Justin Wilford, David Buchbinder, Michelle A Fortier, Kathryn Osann, Violet Shen, Lilibeth Torno, Leonard S Sender, Susan K Parsons, Lari Wenzel
Psychosocial sequelae of diagnosis and treatment for childhood brain tumor survivors are significant, yet little is known about their impact on adolescent and young adult (AYA) brain tumor survivors. Interviews were conducted with parents of AYA brain tumor survivors with a focus on social functioning. Semistructured interviews were conducted with English- and Spanish-speaking parents of AYA brain tumor survivors ≥10 years of age who were >2 years postdiagnosis, and analyzed using emergent themes theoretically integrated with a social neuroscience model of social competence...
July 2017: Journal of Pediatric Oncology Nursing: Official Journal of the Association of Pediatric Oncology Nurses
https://www.readbyqxmd.com/read/28615000/-a-tribe-apart-sexuality-and-cancer-in-adolescence
#17
Nancy J Moules, Andrew Estefan, Catherine M Laing, Fiona Schulte, Gregory M T Guilcher, James C Field, Douglas Strother
This qualitative study employed hermeneutic phenomenology and narrative inquiry to examine the topic of sexuality and adolescents with cancer from the perspectives of survivors who had experienced cancer as adolescents. This investigation examined the potentially sensitive, disquieting, and often taboo issue of sexuality in the interest of optimizing wellness in young people, and, ultimately, in the health of adults. Understanding the adolescent body as a sensitive, sexual, and developing self can enrich our understanding of adolescent cancer and promote best health care and practices, examining ways that we might mitigate the long-term effects of arrested or delayed development of sexual identity...
July 2017: Journal of Pediatric Oncology Nursing: Official Journal of the Association of Pediatric Oncology Nurses
https://www.readbyqxmd.com/read/28614999/stories-that-heal-understanding-the-effects-of-creating-digital-stories-with-pediatric-and-adolescent-young-adult-oncology-patients
#18
Catherine M Laing, Nancy J Moules, Andrew Estefan, Mike Lang
The purpose of this philosophical hermeneutic study was to determine if, and understand how, digital stories might be effective therapeutic tools to use with children and adolescents/young adults (AYA) with cancer, thus helping mitigate suffering. Sixteen participants made digital stories with the help of a research assistant trained in digital storytelling and were interviewed following the completion of their stories. Findings from this research revealed that digital stories were a way to have others understand their experiences of cancer, allowed for further healing from their sometimes traumatic experiences, had unexpected therapeutic effects, and were a way to reconcile past experiences with current life...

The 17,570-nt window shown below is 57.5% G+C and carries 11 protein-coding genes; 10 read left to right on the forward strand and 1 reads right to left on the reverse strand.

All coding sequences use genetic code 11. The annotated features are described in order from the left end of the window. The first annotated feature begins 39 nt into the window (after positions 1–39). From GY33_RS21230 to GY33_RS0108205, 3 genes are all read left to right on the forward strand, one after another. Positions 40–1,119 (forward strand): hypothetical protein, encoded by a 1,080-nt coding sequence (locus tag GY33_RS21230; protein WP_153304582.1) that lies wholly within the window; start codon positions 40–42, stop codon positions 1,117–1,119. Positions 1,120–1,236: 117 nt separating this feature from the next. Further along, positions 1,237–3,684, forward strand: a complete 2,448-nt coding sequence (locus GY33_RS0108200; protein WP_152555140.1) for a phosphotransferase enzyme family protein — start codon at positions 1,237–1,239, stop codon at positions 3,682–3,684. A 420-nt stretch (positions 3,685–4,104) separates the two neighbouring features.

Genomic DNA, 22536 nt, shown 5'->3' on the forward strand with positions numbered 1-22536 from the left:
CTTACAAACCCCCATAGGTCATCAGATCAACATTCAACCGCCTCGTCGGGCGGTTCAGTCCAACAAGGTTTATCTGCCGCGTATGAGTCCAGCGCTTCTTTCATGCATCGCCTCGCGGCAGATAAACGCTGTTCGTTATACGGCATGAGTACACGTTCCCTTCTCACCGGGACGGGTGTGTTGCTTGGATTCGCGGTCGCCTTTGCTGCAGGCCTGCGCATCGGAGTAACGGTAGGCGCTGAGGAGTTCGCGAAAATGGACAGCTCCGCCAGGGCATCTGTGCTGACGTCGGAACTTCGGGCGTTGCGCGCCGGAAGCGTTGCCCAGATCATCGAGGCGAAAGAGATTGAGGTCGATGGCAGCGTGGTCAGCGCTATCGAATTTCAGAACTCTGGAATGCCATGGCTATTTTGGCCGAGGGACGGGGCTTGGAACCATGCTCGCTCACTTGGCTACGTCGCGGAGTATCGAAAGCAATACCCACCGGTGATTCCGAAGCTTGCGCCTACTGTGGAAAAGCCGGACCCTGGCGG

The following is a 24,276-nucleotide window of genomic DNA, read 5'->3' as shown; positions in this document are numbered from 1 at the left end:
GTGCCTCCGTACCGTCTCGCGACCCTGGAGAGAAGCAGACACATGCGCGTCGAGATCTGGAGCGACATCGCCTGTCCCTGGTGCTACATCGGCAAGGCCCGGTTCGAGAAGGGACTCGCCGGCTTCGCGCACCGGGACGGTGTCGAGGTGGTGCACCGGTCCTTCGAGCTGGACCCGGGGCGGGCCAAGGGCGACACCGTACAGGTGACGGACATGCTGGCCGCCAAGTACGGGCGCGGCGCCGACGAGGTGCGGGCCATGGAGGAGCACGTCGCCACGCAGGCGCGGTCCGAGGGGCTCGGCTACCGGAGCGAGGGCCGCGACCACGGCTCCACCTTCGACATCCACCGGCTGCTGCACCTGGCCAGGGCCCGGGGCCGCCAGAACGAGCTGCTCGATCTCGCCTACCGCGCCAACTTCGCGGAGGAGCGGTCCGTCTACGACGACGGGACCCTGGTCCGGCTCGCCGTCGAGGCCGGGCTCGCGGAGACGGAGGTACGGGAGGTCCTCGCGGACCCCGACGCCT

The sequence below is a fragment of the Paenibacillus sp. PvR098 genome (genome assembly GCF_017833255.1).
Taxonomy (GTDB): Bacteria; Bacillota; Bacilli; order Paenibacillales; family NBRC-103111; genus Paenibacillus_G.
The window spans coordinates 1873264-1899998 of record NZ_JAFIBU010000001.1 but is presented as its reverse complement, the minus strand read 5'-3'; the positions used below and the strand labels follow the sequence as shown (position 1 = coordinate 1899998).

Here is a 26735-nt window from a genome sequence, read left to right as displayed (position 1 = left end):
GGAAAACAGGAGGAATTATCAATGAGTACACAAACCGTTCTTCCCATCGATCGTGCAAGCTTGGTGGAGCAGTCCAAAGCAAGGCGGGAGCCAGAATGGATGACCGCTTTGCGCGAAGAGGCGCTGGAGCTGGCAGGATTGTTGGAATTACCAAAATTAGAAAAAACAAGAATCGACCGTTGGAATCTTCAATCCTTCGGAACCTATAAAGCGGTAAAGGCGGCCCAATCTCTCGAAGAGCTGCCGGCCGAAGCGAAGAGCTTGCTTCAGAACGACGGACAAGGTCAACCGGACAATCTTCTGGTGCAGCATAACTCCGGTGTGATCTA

July 2017: Journal of Pediatric Oncology Nursing: Official Journal of the Association of Pediatric Oncology Nurses
https://www.readbyqxmd.com/read/28376686/-stories-take-your-role-away-from-you-understanding-the-impact-on-health-care-professionals-of-viewing-digital-stories-of-pediatric-and-adolescent-young-adult-oncology-patients
#19
Catherine M Laing, Nancy J Moules, Andrew Estefan, Mike Lang
The purpose of this philosophical hermeneutic study was to understand the effects on health care providers (HCPs) of watching digital stories made by (past and present) pediatric and adolescent/young adult (AYA) oncology patients. Twelve HCPs participated in a focus group where they watched digital stories made by pediatric/AYA oncology patients and participated in a discussion related to the impact the stories had on them personally and professionally. Findings from this research revealed that HCPs found digital stories to be powerful, therapeutic, and educational tools...
July 2017: Journal of Pediatric Oncology Nursing: Official Journal of the Association of Pediatric Oncology Nurses
https://www.readbyqxmd.com/read/28376669/factors-influencing-posttraumatic-growth-in-mothers-of-children-with-cancer
#20
Mi Young Kim
The psychological adaptation of mothers of children with cancer has a significant impact on the management of the disease. As the mothers' psychological adaptation and positive emotions have an impact on the psychological adaptation of the children, it is important to facilitate the positive growth of the mothers during their adjustment to their children's illness. Therefore, it is necessary to determine the factors that influence posttraumatic growth (PTG) in these mothers. This research aimed to test the variables of PTG based on an existing theoretical model of PTG in mothers of children with cancer...
July 2017: Journal of Pediatric Oncology Nursing: Official Journal of the Association of Pediatric Oncology Nurses